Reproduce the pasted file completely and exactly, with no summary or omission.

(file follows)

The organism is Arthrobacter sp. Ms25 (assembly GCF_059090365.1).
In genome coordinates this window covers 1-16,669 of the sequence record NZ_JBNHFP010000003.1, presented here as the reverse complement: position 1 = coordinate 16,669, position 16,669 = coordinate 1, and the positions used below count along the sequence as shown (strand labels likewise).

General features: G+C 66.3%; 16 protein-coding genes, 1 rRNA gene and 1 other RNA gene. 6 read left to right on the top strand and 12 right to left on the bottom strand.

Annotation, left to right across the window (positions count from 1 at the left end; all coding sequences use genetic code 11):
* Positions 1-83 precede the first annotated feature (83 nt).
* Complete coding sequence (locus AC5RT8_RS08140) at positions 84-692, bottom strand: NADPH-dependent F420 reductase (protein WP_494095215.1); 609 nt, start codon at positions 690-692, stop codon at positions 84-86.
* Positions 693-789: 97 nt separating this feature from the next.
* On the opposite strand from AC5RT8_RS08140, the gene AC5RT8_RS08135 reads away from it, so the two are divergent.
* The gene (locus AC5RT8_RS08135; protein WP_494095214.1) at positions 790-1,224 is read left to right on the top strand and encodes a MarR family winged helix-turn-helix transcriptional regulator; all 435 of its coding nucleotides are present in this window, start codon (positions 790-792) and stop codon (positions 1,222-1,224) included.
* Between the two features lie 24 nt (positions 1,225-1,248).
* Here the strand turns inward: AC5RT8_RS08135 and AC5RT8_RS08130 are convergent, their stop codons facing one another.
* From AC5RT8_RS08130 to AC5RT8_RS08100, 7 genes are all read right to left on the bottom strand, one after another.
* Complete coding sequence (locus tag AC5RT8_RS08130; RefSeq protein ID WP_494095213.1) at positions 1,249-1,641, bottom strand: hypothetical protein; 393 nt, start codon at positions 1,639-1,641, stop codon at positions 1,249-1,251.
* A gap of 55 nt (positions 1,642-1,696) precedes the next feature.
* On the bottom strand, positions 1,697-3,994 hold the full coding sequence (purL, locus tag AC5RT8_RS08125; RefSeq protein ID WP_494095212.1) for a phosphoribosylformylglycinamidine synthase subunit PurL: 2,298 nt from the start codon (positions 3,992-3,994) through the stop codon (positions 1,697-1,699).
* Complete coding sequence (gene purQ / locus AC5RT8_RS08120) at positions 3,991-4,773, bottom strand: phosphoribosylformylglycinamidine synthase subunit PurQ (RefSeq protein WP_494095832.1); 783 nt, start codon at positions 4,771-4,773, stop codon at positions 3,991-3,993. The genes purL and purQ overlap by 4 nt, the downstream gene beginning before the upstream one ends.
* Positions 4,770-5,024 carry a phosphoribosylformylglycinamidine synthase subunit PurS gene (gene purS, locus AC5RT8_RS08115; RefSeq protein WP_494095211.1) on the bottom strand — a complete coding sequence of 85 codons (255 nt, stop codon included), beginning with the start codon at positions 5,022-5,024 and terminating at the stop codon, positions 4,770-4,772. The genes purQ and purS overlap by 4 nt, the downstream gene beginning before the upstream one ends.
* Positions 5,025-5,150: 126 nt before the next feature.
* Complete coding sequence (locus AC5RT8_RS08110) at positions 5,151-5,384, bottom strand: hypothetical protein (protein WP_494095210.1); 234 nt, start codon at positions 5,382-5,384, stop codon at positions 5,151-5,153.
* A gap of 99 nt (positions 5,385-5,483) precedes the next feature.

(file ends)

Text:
The organism is Arthrobacter sp. Ms25 (assembly GCF_059090365.1).
In genome coordinates this window covers 1-16,669 of the sequence record NZ_JBNHFP010000003.1, presented here as the reverse complement: position 1 = coordinate 16,669, position 16,669 = coordinate 1, and the positions used below count along the sequence as shown (strand labels likewise).

General features: G+C 66.3%; 16 protein-coding genes, 1 rRNA gene and 1 other RNA gene. 6 read left to right on the top strand and 12 right to left on the bottom strand.

Annotation, left to right across the window (positions count from 1 at the left end; all coding sequences use genetic code 11):
* Positions 1-83 precede the first annotated feature (83 nt).
* Complete coding sequence (locus AC5RT8_RS08140) at positions 84-692, bottom strand: NADPH-dependent F420 reductase (protein WP_494095215.1); 609 nt, start codon at positions 690-692, stop codon at positions 84-86.
* Positions 693-789: 97 nt separating this feature from the next.
* On the opposite strand from AC5RT8_RS08140, the gene AC5RT8_RS08135 reads away from it, so the two are divergent.
* The gene (locus AC5RT8_RS08135; protein WP_494095214.1) at positions 790-1,224 is read left to right on the top strand and encodes a MarR family winged helix-turn-helix transcriptional regulator; all 435 of its coding nucleotides are present in this window, start codon (positions 790-792) and stop codon (positions 1,222-1,224) included.
* Between the two features lie 24 nt (positions 1,225-1,248).
* Here the strand turns inward: AC5RT8_RS08135 and AC5RT8_RS08130 are convergent, their stop codons facing one another.
* From AC5RT8_RS08130 to AC5RT8_RS08100, 7 genes are all read right to left on the bottom strand, one after another.
* Complete coding sequence (locus tag AC5RT8_RS08130; RefSeq protein ID WP_494095213.1) at positions 1,249-1,641, bottom strand: hypothetical protein; 393 nt, start codon at positions 1,639-1,641, stop codon at positions 1,249-1,251.
* A gap of 55 nt (positions 1,642-1,696) precedes the next feature.
* On the bottom strand, positions 1,697-3,994 hold the full coding sequence (purL, locus tag AC5RT8_RS08125; RefSeq protein ID WP_494095212.1) for a phosphoribosylformylglycinamidine synthase subunit PurL: 2,298 nt from the start codon (positions 3,992-3,994) through the stop codon (positions 1,697-1,699).
* Complete coding sequence (gene purQ / locus AC5RT8_RS08120) at positions 3,991-4,773, bottom strand: phosphoribosylformylglycinamidine synthase subunit PurQ (RefSeq protein WP_494095832.1); 783 nt, start codon at positions 4,771-4,773, stop codon at positions 3,991-3,993. The genes purL and purQ overlap by 4 nt, the downstream gene beginning before the upstream one ends.
* Positions 4,770-5,024 carry a phosphoribosylformylglycinamidine synthase subunit PurS gene (gene purS, locus AC5RT8_RS08115; RefSeq protein WP_494095211.1) on the bottom strand — a complete coding sequence of 85 codons (255 nt, stop codon included), beginning with the start codon at positions 5,022-5,024 and terminating at the stop codon, positions 4,770-4,772. The genes purQ and purS overlap by 4 nt, the downstream gene beginning before the upstream one ends.
* Positions 5,025-5,150: 126 nt before the next feature.
* Complete coding sequence (locus AC5RT8_RS08110) at positions 5,151-5,384, bottom strand: hypothetical protein (protein WP_494095210.1); 234 nt, start codon at positions 5,382-5,384, stop codon at positions 5,151-5,153.
* A gap of 99 nt (positions 5,385-5,483) precedes the next feature.